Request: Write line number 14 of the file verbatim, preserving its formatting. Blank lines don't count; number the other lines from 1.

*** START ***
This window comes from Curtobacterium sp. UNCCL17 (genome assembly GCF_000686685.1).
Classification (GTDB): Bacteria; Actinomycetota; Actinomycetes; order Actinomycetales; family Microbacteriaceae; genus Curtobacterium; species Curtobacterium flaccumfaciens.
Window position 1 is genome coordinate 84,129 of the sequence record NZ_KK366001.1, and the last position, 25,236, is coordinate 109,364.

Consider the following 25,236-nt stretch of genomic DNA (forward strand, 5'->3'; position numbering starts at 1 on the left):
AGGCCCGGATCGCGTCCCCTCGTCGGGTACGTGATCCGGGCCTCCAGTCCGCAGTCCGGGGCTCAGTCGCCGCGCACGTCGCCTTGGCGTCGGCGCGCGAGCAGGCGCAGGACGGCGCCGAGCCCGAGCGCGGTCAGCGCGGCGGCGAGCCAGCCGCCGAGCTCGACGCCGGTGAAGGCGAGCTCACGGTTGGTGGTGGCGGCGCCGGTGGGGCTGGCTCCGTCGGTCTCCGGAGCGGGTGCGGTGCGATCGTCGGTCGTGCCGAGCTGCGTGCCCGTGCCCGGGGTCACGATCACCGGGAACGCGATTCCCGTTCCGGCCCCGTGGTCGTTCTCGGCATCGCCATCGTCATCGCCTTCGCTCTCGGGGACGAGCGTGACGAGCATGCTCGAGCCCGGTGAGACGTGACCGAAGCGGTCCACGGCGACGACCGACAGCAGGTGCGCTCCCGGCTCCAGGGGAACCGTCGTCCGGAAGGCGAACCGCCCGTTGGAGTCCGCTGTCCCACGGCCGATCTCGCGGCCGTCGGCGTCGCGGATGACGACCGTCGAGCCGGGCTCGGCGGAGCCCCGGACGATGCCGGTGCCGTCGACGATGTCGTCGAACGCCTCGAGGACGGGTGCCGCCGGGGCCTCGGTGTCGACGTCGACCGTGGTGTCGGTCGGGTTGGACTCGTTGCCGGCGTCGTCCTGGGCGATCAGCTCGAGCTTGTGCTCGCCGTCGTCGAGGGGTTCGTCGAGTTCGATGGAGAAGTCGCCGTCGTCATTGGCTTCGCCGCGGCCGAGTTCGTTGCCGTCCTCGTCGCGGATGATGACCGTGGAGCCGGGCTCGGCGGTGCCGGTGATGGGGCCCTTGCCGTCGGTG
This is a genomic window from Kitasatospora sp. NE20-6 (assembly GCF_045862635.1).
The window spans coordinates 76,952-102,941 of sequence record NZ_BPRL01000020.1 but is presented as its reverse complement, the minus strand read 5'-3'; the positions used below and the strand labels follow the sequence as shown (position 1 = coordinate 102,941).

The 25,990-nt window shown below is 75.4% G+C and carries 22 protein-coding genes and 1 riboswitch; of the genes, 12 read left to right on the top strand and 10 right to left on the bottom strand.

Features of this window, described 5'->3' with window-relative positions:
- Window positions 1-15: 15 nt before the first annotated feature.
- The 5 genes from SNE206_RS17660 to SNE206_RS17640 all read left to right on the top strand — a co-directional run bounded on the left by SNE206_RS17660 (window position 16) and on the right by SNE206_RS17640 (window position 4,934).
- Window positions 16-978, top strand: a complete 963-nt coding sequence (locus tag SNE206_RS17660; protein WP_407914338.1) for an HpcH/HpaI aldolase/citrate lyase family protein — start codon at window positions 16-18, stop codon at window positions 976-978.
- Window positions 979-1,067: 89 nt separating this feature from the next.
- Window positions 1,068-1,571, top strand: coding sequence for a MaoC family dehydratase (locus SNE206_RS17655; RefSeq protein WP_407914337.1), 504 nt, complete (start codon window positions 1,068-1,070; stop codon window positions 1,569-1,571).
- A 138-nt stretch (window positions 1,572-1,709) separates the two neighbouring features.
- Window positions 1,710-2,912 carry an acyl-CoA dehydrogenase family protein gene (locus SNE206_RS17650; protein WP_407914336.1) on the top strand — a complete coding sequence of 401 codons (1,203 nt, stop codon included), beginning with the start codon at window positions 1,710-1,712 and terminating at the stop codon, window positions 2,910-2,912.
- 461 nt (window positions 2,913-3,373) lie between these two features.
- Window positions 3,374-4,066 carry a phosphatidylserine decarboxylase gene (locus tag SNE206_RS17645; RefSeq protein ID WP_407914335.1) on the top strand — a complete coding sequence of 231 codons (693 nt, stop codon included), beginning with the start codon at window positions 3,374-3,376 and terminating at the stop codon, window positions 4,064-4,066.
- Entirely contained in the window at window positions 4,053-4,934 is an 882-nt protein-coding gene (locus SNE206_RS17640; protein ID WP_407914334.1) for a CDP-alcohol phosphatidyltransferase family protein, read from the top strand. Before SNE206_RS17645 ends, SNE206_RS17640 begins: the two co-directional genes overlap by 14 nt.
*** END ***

- Window positions 1,068-1,571, top strand: coding sequence for a MaoC family dehydratase (locus SNE206_RS17655; RefSeq protein WP_407914337.1), 504 nt, complete (start codon window positions 1,068-1,070; stop codon window positions 1,569-1,571).